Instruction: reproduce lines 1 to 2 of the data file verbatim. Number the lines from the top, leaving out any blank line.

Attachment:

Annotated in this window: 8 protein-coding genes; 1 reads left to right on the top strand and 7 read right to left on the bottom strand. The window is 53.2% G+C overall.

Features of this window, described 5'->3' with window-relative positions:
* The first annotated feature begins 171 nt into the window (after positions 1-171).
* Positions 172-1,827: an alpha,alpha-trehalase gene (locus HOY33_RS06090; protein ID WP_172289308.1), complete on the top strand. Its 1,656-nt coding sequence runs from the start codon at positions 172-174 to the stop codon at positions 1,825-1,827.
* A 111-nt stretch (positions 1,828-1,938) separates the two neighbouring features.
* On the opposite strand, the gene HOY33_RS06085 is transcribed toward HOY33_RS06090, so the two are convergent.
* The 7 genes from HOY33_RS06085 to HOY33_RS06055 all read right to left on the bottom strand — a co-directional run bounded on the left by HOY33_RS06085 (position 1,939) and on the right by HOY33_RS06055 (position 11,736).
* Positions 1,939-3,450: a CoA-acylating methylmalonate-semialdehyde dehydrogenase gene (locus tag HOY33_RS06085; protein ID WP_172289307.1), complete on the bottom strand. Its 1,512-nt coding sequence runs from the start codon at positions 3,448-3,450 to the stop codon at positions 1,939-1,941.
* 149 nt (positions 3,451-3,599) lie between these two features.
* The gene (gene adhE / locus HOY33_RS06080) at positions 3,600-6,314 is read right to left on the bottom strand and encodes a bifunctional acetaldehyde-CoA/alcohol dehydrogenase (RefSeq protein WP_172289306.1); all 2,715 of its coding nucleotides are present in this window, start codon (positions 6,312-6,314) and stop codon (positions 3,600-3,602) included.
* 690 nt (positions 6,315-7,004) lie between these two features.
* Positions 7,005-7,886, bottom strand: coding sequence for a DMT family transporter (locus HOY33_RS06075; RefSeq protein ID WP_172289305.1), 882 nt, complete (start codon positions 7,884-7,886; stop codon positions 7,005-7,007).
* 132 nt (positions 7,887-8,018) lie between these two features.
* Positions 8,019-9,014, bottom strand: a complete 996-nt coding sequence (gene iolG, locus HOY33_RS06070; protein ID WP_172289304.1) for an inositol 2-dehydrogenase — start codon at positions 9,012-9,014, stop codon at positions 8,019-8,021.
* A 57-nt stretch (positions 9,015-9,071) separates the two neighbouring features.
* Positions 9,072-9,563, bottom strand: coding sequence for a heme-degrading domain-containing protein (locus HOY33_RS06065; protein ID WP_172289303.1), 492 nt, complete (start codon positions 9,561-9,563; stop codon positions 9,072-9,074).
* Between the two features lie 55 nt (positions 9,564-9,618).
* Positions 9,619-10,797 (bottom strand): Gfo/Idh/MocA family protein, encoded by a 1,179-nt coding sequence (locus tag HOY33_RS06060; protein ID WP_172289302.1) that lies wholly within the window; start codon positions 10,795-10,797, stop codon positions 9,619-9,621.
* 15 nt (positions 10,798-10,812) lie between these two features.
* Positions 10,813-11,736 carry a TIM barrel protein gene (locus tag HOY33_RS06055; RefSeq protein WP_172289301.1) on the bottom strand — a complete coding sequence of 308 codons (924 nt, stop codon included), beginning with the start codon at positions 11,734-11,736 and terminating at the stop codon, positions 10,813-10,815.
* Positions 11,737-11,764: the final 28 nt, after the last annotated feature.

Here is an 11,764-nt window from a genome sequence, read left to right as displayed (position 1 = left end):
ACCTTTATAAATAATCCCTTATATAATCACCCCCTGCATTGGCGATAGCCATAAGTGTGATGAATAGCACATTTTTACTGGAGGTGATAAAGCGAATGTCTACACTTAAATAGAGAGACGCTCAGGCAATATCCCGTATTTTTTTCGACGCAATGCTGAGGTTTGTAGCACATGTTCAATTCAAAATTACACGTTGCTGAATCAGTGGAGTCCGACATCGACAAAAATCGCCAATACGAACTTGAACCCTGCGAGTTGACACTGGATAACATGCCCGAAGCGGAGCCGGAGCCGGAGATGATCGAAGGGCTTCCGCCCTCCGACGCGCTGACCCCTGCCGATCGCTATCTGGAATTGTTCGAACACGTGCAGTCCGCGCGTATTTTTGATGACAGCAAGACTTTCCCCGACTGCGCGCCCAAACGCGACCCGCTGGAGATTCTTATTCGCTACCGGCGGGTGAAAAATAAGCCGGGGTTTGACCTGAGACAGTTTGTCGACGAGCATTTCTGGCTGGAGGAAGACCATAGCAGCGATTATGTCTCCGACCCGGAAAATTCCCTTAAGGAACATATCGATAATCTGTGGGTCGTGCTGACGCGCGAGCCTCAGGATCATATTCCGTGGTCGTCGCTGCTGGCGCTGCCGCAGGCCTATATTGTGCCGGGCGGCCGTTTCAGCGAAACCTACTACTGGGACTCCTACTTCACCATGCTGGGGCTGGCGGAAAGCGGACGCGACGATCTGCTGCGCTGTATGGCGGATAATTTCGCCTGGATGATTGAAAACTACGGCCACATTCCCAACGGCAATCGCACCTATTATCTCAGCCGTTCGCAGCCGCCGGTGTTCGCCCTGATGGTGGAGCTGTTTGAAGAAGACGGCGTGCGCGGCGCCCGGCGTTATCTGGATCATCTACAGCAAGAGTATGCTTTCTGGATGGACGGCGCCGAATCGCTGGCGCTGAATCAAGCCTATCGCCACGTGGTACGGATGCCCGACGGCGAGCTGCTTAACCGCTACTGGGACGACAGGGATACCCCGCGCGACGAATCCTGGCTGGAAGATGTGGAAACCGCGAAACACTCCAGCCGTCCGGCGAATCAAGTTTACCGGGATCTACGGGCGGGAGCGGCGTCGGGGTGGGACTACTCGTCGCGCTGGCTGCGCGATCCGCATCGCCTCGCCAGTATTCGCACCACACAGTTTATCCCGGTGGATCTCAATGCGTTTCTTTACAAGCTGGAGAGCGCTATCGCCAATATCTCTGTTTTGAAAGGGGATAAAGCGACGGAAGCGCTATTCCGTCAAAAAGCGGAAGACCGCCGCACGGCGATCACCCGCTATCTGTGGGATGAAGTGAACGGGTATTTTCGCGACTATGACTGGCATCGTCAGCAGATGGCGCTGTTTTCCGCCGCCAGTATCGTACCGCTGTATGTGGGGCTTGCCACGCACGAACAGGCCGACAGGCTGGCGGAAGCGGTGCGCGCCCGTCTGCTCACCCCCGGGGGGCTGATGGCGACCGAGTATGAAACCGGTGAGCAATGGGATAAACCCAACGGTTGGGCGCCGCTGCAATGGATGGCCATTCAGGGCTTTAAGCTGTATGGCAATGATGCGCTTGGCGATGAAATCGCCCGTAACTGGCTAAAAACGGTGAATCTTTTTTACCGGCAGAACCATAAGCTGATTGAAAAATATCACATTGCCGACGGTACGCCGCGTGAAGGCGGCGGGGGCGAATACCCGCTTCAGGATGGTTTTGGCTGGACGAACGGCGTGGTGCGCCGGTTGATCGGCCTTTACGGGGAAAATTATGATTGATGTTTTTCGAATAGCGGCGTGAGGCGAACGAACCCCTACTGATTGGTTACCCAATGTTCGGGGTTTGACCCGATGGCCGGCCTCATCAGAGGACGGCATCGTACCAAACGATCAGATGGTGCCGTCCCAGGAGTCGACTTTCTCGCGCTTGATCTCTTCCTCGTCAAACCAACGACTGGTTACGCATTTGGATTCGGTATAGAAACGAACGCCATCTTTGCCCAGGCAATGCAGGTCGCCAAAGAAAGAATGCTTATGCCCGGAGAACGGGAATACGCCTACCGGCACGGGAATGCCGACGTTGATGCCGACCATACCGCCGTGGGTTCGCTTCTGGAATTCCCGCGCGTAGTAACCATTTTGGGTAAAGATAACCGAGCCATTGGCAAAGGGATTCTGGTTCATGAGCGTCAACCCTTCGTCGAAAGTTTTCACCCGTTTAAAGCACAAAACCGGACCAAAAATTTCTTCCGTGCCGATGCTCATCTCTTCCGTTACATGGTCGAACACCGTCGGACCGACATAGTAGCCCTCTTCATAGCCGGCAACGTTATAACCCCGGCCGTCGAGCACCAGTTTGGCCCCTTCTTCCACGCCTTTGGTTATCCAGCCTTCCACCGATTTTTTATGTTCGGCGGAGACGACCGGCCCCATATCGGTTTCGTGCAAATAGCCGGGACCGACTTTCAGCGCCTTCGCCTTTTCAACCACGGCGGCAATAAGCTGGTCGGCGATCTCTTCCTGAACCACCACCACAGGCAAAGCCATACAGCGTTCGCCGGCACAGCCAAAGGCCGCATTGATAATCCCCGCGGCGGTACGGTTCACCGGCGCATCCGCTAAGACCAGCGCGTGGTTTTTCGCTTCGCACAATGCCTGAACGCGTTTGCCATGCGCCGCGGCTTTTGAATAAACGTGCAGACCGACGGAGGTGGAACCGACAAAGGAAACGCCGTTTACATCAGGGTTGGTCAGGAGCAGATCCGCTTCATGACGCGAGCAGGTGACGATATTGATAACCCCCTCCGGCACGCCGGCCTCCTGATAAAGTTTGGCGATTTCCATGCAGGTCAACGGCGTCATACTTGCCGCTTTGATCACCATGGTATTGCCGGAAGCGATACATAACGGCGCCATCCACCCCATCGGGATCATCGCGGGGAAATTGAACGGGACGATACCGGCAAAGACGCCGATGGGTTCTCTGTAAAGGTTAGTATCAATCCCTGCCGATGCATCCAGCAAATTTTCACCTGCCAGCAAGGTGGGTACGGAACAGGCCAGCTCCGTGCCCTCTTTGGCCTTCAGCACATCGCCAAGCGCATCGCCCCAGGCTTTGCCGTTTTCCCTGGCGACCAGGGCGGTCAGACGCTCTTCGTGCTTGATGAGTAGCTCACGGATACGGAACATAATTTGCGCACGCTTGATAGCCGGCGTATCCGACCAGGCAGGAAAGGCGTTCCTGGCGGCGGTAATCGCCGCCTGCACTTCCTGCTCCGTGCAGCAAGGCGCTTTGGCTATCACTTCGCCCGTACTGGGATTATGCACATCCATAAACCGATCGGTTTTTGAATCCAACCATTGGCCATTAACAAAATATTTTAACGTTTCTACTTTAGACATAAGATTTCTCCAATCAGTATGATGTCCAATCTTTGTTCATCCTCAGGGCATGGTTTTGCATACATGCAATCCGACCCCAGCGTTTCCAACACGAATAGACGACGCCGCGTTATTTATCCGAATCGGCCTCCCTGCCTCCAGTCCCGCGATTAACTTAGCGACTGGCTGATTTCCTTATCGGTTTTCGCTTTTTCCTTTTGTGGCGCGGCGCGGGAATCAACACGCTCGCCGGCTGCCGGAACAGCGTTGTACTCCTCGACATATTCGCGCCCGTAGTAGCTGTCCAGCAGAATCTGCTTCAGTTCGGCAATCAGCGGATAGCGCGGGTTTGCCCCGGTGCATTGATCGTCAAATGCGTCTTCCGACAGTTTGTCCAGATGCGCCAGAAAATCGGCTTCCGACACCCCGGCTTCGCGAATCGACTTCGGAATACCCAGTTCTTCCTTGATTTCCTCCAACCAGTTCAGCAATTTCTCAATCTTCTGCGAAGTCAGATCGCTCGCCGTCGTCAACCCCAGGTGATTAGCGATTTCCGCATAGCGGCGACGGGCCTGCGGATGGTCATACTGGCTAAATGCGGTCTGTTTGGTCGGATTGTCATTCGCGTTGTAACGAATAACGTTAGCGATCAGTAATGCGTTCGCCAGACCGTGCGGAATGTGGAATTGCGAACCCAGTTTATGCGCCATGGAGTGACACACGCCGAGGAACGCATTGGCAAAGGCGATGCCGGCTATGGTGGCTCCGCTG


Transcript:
Annotated in this window: 8 protein-coding genes; 1 reads left to right on the top strand and 7 read right to left on the bottom strand. The window is 53.2% G+C overall.

Features of this window, described 5'->3' with window-relative positions: